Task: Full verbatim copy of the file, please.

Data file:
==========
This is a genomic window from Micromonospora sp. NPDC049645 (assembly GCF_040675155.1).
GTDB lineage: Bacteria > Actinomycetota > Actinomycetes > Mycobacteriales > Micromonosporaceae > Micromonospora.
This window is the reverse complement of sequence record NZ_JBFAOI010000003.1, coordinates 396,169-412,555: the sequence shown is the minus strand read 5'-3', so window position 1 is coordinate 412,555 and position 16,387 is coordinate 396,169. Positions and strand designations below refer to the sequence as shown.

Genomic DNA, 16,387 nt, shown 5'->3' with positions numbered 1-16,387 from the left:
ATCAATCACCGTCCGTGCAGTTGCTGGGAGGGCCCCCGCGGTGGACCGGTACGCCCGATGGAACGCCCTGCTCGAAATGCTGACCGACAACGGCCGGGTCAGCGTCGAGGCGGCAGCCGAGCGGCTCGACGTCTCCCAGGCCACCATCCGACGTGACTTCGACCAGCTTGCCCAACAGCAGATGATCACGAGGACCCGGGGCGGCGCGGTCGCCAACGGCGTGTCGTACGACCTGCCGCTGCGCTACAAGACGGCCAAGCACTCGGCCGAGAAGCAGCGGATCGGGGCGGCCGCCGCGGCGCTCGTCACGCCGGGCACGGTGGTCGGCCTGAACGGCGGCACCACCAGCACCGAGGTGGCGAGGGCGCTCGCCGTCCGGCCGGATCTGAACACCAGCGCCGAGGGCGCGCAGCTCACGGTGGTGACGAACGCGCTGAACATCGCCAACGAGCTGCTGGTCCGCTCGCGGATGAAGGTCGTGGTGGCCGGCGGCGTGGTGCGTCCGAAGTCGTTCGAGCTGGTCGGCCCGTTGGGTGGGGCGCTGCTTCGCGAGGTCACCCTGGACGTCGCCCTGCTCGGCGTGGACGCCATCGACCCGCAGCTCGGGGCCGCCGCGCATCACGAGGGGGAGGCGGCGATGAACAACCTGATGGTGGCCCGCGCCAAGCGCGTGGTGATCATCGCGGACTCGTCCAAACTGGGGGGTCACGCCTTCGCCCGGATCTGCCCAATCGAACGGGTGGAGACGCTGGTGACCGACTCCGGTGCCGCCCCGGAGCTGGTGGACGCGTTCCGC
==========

This is a genomic window from Micromonospora sp. NPDC049645 (assembly GCF_040675155.1).
GTDB lineage: Bacteria > Actinomycetota > Actinomycetes > Mycobacteriales > Micromonosporaceae > Micromonospora.
This window is the reverse complement of sequence record NZ_JBFAOI010000003.1, coordinates 396,169-412,555: the sequence shown is the minus strand read 5'-3', so window position 1 is coordinate 412,555 and position 16,387 is coordinate 396,169. Positions and strand designations below refer to the sequence as shown.

Genomic DNA, 16,387 nt, shown 5'->3' with positions numbered 1-16,387 from the left:
ATCAATCACCGTCCGTGCAGTTGCTGGGAGGGCCCCCGCGGTGGACCGGTACGCCCGATGGAACGCCCTGCTCGAAATGCTGACCGACAACGGCCGGGTCAGCGTCGAGGCGGCAGCCGAGCGGCTCGACGTCTCCCAGGCCACCATCCGACGTGACTTCGACCAGCTTGCCCAACAGCAGATGATCACGAGGACCCGGGGCGGCGCGGTCGCCAACGGCGTGTCGTACGACCTGCCGCTGCGCTACAAGACGGCCAAGCACTCGGCCGAGAAGCAGCGGATCGGGGCGGCCGCCGCGGCGCTCGTCACGCCGGGCACGGTGGTCGGCCTGAACGGCGGCACCACCAGCACCGAGGTGGCGAGGGCGCTCGCCGTCCGGCCGGATCTGAACACCAGCGCCGAGGGCGCGCAGCTCACGGTGGTGACGAACGCGCTGAACATCGCCAACGAGCTGCTGGTCCGCTCGCGGATGAAGGTCGTGGTGGCCGGCGGCGTGGTGCGTCCGAAGTCGTTCGAGCTGGTCGGCCCGTTGGGTGGGGCGCTGCTTCGCGAGGTCACCCTGGACGTCGCCCTGCTCGGCGTGGACGCCATCGACCCGCAGCTCGGGGCCGCCGCGCATCACGAGGGGGAGGCGGCGATGAACAACCTGATGGTGGCCCGCGCCAAGCGCGTGGTGATCATCGCGGACTCGTCCAAACTGGGGGGTCACGCCTTCGCCCGGATCTGCCCAATCGAACGGGTGGAGACGCTGGTGACCGACTCCGGTGCCGCCCCGGAGCTGGTGGACGCGTTCCGC